How to build an autocomplete field with Vue 3

How to build an autocomplete field with Vue 3

Create an autocomplete/auto-suggest search field with Vue 3 and the Composition API without using any external packages

September 2021


Although Vue 3 was released almost a year ago many packages have not been updated to be compatible.

I typically reach for Kraaden Autocomplete or autoComplete.js which can be hooked into the Vue lifecycle methods and work great, however sometimes more flexibility is required, and I prefer using Vue specific packages where possible.

This approach uses Vue 3 with the built-in Composition API, doesn't use an external JS library and can be modified to suit most needs.

Tailwind CSS is used for basic styling which I will not be covering, and I have removed styling from the code snippets to keep the article concise. Vite is used for local development (none of these are required). A repo can be found at the bottom of the article.

Creating the text input

To start we will need to create a standard label and text input.

<label for="search">
  Type the name of a country to search

<input type="text" id="search" placeholder="Type here...">

You will have something like this:

Created label and input

Getting the search term

At the moment the input doesn't do anything. To move on we will need to get the value of the input when the user types something into it. Add this to the bottom of your Vue file:

import {ref} from 'vue'

export default {
  setup() {
    let searchTerm = ref('')

    return {

The setup component option is new in Vue 3. Many functions and options can be set in here, rather than being spread throughout the file with the old Options API.

ref is a new function in Vue 3 used to make a variable reactive. To get or set a variable you will need to access the 'value' property of it.

What we have done above is initialised a reactive 'searchTerm' variable to an empty string, and returned it which will make it available in the template itself.

Now that we have prepared the script to accept the user's input, we now need to provide/bind it to the variable using v-model:

  placeholder="Type here..."

The value of the 'searchTerm' variable will now always match the value of the input.

Searching the data

In this case I am using a JSON file which lists all the countries in the world. This will be available in the repo link at the bottom of this article.

The JSON file is imported and made available to the template:

import countries from './data/countries.json'

return {

To perform the search we will create the function below:

import {ref, computed} from 'vue'

const searchCountries = computed(() => {
  if (searchTerm.value === '') {
    return []

  let matches = 0

  return countries.filter(country => {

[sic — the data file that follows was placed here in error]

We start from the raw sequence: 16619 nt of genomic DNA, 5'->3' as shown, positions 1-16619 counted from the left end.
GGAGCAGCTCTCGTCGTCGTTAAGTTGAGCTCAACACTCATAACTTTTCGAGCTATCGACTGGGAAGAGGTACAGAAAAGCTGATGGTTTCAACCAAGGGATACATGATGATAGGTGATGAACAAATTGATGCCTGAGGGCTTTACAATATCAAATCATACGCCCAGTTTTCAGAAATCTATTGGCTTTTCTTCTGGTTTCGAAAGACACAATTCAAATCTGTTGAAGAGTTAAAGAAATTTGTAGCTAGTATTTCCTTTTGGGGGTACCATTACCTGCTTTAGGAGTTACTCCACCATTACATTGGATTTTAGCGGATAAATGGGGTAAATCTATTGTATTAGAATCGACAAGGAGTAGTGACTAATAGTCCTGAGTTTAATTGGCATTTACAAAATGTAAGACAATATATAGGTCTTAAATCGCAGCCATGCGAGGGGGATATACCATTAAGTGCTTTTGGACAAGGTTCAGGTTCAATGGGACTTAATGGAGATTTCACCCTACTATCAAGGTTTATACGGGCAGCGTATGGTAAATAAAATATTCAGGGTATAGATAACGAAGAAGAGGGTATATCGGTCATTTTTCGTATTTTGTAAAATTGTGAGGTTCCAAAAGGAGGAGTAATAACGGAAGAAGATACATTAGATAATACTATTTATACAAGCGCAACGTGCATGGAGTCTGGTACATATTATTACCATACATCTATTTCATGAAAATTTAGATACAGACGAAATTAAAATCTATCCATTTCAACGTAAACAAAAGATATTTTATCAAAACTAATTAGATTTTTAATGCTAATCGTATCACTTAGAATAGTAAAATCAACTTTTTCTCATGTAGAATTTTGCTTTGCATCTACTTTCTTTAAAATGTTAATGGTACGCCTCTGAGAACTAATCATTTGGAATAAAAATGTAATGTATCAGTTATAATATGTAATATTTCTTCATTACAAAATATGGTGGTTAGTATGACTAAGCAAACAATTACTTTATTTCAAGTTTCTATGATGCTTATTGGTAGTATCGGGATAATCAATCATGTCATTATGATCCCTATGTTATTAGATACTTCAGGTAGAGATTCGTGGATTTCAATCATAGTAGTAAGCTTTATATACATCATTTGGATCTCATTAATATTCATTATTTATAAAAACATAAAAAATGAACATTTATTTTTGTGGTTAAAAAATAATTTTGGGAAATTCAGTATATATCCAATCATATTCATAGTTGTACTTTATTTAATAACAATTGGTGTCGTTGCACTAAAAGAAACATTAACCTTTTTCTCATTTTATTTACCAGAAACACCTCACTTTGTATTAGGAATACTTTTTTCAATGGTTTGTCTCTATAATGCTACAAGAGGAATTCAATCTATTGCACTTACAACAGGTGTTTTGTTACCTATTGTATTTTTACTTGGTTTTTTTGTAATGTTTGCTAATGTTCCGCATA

if (
      && matches < 10
    ) {
      return country

You can see above I have imported another function from Vue; computed, which is much the same as in Vue 2. It allows us to create cached methods/functions which will only update when something relevant to the function is updated.

If the search term is empty then an empty array is returned. If the search term has a value, filter is used to loop through all countries and returns those that contain the search term. I am converting everything to lowercase to help provide more accurate matching, and only showing a maximum of 10 results.

Showing the results

Update the template with the following to show the matching countries:

<ul v-if="searchCountries.length">
    Showing {{ searchCountries.length }} of {{ countries.length }} results
    v-for="country in searchCountries"
    {{ }}

v-if is used to conditionally hide or show the list of results. This is based on the number of results returned from our previously created 'searchCountries' function. v-for is then used to loop through and display every matching result as a list item.

Selecting a result

The autocomplete is now functional in that it searches/filters the given data-set based on the user's input. However this isn't very useful if the user can't select a matching option.

To prepare for the user selecting a matching option we should add the following:

const selectCountry = (country) => {
  selectedCountry.value = country
  searchTerm.value = ''
let selectedCountry = ref('')

return {

With the above added, we now have a 'selectCountry' method which can be called in the template. This will set the value of a new 'selectedCountry' reactive variable. Attach this to a click event in the template and provide the name of the clicked option to the function:

  v-for="country in searchCountries"
  {{ }}

Now when the user selects a country it will be saved to the 'selectedCountry' variable, and the search term will be reset to an empty string which will then close the matching country list.

One final thing to wrap up is to show a confirmation of the user's selected choice:

<p v-if="selectedCountry">
  You have selected: {{ selectedCountry }}


Using the autocomplete search

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© Steven Cotterill 2021